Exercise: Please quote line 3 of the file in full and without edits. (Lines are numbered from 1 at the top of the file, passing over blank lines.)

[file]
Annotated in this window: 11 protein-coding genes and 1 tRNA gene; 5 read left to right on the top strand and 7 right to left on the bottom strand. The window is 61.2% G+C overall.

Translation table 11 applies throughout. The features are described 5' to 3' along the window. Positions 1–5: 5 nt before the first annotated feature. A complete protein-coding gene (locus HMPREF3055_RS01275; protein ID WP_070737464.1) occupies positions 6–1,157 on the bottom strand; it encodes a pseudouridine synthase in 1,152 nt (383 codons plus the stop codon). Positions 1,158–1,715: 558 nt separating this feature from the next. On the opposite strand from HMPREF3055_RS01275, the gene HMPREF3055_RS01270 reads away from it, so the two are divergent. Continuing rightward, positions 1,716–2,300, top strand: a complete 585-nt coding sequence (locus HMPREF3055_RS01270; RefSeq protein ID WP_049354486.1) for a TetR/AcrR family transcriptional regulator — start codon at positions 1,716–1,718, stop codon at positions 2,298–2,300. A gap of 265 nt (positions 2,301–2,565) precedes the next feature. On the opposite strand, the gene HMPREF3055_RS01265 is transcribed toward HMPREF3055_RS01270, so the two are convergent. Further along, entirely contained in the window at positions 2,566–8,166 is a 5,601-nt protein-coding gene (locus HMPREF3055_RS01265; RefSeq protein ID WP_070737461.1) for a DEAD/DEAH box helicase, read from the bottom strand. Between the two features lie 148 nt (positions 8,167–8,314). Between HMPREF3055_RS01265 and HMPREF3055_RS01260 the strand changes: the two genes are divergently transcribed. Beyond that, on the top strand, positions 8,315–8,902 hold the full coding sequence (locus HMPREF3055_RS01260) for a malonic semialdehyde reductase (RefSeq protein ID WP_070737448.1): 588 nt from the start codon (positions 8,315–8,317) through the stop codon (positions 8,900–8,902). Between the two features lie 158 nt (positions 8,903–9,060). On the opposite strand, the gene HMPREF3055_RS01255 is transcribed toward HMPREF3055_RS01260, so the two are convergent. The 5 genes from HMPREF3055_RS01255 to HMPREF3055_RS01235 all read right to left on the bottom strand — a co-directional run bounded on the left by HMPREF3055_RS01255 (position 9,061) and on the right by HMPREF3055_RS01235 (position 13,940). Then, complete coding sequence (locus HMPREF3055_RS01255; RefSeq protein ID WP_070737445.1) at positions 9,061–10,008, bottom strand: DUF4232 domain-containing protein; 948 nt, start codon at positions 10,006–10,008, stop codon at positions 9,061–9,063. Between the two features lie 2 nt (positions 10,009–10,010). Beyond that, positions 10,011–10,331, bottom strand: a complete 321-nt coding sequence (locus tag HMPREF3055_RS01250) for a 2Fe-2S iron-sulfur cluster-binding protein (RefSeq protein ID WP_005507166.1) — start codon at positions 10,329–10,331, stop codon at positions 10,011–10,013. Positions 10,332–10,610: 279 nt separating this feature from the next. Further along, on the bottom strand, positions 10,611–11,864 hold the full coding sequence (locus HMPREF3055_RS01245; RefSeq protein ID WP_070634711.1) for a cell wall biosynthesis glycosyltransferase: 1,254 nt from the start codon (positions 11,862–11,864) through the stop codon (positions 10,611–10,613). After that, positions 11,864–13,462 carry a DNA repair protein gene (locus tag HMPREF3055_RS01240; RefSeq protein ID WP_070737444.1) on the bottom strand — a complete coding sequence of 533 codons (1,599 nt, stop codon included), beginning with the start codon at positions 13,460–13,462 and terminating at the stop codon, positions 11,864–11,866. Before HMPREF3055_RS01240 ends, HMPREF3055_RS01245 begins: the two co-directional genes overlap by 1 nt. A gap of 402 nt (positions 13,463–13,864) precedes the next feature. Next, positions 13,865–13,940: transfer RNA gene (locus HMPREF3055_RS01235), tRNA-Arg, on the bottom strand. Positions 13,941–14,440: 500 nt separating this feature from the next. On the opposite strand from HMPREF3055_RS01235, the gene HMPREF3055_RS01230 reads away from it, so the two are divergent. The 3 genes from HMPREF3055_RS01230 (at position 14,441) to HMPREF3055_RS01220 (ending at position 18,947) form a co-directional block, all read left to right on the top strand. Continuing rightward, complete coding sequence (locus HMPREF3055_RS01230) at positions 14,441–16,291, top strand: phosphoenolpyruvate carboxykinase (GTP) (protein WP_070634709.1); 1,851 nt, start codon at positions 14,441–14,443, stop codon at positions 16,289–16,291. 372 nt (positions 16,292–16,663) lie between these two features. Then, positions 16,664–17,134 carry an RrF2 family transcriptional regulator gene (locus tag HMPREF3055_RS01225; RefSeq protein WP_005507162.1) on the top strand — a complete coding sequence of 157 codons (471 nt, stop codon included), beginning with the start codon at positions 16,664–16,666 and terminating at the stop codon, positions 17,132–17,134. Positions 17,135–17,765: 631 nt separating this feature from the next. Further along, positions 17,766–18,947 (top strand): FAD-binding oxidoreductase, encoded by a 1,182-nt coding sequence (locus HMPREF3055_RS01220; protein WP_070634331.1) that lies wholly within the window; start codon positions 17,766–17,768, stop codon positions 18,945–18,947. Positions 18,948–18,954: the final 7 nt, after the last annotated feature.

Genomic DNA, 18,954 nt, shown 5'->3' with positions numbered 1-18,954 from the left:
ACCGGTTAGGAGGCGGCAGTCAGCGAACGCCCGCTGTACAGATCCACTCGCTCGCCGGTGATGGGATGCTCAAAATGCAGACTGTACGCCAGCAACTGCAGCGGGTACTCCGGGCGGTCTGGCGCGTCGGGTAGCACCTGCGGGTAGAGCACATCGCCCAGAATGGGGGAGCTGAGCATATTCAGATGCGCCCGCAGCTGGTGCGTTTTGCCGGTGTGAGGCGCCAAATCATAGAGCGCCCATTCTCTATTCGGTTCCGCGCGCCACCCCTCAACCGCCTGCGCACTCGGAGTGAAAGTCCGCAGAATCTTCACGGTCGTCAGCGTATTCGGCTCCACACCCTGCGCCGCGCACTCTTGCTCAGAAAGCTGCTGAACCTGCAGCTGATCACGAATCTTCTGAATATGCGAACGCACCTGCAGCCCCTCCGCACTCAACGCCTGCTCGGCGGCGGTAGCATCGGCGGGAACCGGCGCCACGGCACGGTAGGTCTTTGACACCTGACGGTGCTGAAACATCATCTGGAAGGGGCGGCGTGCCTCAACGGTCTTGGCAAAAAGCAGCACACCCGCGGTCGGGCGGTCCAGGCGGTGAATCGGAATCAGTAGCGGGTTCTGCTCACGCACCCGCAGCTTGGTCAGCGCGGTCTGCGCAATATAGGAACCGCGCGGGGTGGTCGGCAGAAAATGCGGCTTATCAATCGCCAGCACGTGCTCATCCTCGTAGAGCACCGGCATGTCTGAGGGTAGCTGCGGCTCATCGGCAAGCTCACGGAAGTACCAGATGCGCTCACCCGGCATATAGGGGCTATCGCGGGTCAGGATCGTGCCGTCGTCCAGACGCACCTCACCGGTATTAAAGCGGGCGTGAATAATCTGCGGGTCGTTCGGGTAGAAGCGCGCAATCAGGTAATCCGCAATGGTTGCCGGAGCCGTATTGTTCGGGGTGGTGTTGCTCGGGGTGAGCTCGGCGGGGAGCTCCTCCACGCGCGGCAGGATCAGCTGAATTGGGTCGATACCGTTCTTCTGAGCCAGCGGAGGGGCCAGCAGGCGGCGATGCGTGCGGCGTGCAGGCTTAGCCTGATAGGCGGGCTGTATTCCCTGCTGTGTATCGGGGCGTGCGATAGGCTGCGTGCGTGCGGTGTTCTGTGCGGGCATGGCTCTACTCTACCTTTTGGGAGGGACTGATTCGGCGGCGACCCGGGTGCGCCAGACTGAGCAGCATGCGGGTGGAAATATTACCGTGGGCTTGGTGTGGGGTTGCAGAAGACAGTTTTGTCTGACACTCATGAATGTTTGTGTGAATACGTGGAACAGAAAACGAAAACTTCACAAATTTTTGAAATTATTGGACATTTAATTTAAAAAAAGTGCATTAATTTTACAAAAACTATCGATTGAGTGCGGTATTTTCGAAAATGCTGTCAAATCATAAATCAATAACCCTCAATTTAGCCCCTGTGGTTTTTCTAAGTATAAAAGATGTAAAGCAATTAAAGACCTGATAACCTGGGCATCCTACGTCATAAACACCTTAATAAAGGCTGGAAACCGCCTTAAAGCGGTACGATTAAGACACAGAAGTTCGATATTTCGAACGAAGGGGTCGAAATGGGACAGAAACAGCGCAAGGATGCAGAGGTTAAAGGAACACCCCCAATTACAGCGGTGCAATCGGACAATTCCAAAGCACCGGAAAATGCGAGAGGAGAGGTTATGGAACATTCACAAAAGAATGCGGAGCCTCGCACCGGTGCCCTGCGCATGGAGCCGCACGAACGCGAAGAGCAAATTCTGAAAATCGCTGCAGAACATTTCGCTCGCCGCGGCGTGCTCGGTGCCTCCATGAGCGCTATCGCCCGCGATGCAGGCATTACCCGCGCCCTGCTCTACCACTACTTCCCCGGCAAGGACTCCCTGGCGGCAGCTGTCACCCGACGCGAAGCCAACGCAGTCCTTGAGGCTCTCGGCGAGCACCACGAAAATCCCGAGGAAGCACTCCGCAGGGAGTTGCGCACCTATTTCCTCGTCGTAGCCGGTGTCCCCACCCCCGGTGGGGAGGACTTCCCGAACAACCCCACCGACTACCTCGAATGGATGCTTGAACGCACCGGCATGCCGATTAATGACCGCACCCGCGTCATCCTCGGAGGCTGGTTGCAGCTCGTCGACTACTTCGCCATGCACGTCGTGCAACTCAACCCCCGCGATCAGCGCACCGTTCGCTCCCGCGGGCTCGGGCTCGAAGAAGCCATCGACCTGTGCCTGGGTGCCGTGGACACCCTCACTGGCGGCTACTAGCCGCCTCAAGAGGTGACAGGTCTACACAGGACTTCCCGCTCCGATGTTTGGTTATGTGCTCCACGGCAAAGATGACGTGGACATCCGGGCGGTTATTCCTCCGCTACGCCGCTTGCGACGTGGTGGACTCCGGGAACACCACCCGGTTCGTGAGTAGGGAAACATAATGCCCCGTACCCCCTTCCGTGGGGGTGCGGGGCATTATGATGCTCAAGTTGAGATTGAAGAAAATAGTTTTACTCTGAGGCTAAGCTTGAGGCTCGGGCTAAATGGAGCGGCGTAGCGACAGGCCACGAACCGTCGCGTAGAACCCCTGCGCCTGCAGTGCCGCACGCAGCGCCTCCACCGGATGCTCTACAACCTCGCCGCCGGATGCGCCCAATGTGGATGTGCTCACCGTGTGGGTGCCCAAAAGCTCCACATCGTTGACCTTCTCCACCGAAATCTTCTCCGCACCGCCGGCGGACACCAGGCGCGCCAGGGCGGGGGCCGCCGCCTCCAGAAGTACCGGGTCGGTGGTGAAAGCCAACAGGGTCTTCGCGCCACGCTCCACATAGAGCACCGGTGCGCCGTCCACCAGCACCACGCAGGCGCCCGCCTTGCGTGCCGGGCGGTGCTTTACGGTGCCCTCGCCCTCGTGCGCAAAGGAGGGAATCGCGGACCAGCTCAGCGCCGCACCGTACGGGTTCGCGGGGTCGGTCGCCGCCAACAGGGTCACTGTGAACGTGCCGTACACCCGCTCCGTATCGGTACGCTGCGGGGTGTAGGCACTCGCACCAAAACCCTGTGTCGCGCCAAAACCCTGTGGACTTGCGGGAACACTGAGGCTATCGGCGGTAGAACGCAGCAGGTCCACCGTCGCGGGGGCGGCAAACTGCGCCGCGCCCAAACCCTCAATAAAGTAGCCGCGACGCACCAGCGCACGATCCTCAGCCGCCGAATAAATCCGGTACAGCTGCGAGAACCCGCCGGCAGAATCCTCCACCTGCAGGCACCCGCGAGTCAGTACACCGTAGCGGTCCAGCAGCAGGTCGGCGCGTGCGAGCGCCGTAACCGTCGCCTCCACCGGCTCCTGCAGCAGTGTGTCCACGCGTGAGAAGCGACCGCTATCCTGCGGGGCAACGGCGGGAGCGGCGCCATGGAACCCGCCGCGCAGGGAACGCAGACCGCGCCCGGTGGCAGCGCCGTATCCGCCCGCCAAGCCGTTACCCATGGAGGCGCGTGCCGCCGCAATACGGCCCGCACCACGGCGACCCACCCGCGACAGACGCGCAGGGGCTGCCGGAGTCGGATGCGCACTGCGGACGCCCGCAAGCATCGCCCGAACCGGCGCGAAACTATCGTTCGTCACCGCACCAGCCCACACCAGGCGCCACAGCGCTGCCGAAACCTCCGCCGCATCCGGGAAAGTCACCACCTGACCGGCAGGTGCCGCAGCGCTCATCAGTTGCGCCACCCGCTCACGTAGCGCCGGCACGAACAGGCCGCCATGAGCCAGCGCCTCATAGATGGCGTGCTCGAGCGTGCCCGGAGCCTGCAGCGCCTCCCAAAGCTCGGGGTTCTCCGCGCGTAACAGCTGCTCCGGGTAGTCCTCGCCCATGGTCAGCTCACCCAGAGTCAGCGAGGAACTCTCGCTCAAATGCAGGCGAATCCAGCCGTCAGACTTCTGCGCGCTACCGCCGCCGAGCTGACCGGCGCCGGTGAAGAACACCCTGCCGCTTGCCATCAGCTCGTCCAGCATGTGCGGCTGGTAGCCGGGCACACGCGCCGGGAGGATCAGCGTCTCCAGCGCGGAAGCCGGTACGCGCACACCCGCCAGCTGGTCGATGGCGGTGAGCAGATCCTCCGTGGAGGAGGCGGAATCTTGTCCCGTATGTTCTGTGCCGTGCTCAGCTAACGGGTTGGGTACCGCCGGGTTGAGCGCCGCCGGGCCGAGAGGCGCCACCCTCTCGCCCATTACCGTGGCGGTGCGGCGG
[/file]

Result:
Genomic DNA, 18,954 nt, shown 5'->3' with positions numbered 1-18,954 from the left: